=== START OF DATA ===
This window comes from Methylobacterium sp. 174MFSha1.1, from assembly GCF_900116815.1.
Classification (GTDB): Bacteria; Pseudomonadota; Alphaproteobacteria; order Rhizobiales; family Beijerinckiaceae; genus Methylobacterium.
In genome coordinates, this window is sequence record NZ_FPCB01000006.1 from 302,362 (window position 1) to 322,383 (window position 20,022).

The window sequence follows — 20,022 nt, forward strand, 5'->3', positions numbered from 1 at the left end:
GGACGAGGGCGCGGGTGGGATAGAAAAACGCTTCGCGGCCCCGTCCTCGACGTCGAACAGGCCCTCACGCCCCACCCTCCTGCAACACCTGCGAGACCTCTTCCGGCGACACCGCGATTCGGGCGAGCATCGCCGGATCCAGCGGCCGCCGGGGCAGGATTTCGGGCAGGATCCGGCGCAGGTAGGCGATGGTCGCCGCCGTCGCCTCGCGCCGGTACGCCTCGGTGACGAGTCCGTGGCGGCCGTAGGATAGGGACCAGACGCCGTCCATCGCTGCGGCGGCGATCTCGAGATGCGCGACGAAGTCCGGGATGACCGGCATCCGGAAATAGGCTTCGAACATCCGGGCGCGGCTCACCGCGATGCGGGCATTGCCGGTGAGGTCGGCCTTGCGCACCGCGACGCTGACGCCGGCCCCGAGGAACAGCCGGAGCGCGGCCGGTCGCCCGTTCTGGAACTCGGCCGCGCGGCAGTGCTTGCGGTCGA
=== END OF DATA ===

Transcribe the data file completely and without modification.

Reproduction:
This window comes from Methylobacterium sp. 174MFSha1.1, from assembly GCF_900116815.1.
Classification (GTDB): Bacteria; Pseudomonadota; Alphaproteobacteria; order Rhizobiales; family Beijerinckiaceae; genus Methylobacterium.
In genome coordinates, this window is sequence record NZ_FPCB01000006.1 from 302,362 (window position 1) to 322,383 (window position 20,022).

The window sequence follows — 20,022 nt, forward strand, 5'->3', positions numbered from 1 at the left end:
GGACGAGGGCGCGGGTGGGATAGAAAAACGCTTCGCGGCCCCGTCCTCGACGTCGAACAGGCCCTCACGCCCCACCCTCCTGCAACACCTGCGAGACCTCTTCCGGCGACACCGCGATTCGGGCGAGCATCGCCGGATCCAGCGGCCGCCGGGGCAGGATTTCGGGCAGGATCCGGCGCAGGTAGGCGATGGTCGCCGCCGTCGCCTCGCGCCGGTACGCCTCGGTGACGAGTCCGTGGCGGCCGTAGGATAGGGACCAGACGCCGTCCATCGCTGCGGCGGCGATCTCGAGATGCGCGACGAAGTCCGGGATGACCGGCATCCGGAAATAGGCTTCGAACATCCGGGCGCGGCTCACCGCGATGCGGGCATTGCCGGTGAGGTCGGCCTTGCGCACCGCGACGCTGACGCCGGCCCCGAGGAACAGCCGGAGCGCGGCCGGTCGCCCGTTCTGGAACTCGGCCGCGCGGCAGTGCTTGCGGTCGA